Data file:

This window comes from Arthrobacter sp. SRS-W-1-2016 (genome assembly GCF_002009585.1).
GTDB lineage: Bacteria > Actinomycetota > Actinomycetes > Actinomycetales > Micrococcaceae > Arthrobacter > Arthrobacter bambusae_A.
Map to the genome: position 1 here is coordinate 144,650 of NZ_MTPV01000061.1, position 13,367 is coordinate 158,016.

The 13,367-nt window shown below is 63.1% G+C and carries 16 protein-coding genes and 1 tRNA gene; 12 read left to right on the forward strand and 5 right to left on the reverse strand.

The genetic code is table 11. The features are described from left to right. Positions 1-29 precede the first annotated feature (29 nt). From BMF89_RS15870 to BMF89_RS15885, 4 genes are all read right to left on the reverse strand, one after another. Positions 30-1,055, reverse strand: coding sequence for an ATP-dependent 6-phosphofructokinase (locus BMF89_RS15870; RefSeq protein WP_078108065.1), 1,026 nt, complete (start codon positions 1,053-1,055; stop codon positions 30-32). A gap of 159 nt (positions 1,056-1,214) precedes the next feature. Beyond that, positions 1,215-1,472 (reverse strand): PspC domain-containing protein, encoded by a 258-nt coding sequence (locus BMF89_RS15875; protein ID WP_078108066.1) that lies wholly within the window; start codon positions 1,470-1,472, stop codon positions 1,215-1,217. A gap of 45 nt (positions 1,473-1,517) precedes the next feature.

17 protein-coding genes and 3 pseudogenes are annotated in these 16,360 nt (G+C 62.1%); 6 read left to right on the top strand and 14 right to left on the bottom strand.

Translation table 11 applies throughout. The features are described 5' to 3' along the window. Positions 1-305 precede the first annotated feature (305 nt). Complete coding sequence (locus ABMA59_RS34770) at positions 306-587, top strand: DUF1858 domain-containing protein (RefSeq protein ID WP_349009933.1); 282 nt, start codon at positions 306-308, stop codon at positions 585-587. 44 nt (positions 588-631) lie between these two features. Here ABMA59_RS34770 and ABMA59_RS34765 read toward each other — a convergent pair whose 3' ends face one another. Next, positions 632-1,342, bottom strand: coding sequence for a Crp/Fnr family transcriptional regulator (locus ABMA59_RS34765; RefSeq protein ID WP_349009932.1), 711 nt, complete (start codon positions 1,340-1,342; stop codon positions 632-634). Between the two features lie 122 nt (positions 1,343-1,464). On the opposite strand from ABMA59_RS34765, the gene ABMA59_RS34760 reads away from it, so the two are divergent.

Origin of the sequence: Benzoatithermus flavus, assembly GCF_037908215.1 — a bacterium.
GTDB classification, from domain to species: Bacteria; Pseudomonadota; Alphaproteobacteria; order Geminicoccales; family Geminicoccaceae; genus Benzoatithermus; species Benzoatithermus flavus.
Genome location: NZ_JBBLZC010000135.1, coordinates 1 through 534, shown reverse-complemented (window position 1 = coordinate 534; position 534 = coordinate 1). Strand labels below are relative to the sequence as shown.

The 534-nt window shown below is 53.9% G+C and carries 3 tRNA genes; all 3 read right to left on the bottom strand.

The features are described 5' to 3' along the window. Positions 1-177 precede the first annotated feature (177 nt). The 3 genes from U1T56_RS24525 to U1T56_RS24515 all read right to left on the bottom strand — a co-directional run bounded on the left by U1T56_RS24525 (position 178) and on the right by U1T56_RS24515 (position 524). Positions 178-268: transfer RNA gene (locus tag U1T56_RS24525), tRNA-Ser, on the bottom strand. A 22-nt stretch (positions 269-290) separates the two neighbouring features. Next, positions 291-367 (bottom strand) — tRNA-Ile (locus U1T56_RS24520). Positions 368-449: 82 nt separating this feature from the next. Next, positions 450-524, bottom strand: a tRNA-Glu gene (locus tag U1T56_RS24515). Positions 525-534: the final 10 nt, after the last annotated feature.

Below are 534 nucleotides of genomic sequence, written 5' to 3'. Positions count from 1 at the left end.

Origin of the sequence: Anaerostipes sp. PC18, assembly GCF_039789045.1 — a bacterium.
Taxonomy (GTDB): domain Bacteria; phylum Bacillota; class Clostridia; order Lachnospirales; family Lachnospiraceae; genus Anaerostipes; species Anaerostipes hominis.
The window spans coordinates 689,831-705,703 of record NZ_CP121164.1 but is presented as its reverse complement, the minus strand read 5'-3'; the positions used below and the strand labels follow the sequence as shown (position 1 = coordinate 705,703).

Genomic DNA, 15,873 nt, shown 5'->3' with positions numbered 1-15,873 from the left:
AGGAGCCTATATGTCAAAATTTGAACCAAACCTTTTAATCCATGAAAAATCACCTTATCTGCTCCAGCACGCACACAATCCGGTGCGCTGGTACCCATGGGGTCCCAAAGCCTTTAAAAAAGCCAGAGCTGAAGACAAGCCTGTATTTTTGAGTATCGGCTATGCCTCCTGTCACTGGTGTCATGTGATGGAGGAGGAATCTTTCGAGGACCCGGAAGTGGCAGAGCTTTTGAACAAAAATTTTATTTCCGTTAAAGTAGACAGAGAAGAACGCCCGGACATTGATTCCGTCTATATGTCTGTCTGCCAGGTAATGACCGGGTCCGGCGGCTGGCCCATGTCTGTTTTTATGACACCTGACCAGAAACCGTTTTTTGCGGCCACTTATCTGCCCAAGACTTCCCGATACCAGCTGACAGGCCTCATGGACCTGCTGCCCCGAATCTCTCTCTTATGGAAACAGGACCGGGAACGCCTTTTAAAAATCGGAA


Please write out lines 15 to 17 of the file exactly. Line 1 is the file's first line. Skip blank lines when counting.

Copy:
Taxonomy (GTDB): domain Bacteria; phylum Bacillota; class Clostridia; order Lachnospirales; family Lachnospiraceae; genus Anaerostipes; species Anaerostipes hominis.
The window spans coordinates 689,831-705,703 of record NZ_CP121164.1 but is presented as its reverse complement, the minus strand read 5'-3'; the positions used below and the strand labels follow the sequence as shown (position 1 = coordinate 705,703).

Genomic DNA, 15,873 nt, shown 5'->3' with positions numbered 1-15,873 from the left: